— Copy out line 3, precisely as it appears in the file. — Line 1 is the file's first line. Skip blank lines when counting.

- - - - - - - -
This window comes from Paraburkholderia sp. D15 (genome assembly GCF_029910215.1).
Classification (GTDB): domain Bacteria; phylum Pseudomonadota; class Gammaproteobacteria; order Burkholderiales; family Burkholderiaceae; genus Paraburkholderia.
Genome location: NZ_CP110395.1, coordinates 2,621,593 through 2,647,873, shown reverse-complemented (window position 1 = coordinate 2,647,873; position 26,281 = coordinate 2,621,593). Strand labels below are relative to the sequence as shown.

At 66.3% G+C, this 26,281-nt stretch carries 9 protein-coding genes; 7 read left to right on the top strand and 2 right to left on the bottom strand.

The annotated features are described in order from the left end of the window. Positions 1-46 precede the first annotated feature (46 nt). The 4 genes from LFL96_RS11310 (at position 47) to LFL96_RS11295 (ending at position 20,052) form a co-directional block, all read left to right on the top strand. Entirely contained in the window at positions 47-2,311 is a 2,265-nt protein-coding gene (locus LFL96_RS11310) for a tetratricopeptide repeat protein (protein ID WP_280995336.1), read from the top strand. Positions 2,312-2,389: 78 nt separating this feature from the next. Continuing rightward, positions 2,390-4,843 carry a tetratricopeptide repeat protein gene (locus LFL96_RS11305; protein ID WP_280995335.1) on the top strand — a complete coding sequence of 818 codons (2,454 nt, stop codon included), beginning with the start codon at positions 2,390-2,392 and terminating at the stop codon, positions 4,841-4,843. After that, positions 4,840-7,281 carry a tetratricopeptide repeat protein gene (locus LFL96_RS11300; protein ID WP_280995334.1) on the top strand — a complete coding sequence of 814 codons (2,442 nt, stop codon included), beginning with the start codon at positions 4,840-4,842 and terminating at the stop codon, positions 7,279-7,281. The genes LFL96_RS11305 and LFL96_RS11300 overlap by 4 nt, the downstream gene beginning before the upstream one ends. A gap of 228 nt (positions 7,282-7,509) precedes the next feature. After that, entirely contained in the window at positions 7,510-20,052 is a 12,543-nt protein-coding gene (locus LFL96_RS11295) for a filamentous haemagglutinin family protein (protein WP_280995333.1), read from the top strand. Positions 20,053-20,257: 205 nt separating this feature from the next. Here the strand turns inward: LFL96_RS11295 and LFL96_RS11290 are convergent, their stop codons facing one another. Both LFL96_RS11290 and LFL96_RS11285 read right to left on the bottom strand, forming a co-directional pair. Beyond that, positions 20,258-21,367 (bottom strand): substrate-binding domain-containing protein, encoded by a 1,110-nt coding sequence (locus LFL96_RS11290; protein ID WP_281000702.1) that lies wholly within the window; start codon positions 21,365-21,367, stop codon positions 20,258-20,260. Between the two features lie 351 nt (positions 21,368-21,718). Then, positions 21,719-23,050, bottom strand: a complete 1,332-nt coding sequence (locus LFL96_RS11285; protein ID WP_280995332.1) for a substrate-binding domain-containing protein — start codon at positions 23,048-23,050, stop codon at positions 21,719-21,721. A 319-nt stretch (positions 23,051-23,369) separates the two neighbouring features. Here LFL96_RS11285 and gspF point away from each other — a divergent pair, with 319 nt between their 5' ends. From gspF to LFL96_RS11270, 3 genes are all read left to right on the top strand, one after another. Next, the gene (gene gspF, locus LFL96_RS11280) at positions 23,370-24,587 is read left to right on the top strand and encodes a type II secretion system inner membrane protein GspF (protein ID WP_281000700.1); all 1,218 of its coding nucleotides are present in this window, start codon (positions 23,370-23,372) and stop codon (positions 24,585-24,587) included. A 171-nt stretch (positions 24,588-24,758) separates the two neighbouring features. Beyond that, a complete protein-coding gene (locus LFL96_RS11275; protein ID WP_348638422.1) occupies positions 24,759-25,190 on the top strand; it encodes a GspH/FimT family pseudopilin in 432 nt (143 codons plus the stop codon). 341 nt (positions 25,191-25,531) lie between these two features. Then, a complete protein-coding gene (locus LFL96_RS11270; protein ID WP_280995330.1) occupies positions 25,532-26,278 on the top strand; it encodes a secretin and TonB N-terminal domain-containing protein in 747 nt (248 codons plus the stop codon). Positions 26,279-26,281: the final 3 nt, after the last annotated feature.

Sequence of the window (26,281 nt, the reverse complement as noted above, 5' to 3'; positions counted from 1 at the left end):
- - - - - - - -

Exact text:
Genome location: NZ_CP110395.1, coordinates 2,621,593 through 2,647,873, shown reverse-complemented (window position 1 = coordinate 2,647,873; position 26,281 = coordinate 2,621,593). Strand labels below are relative to the sequence as shown.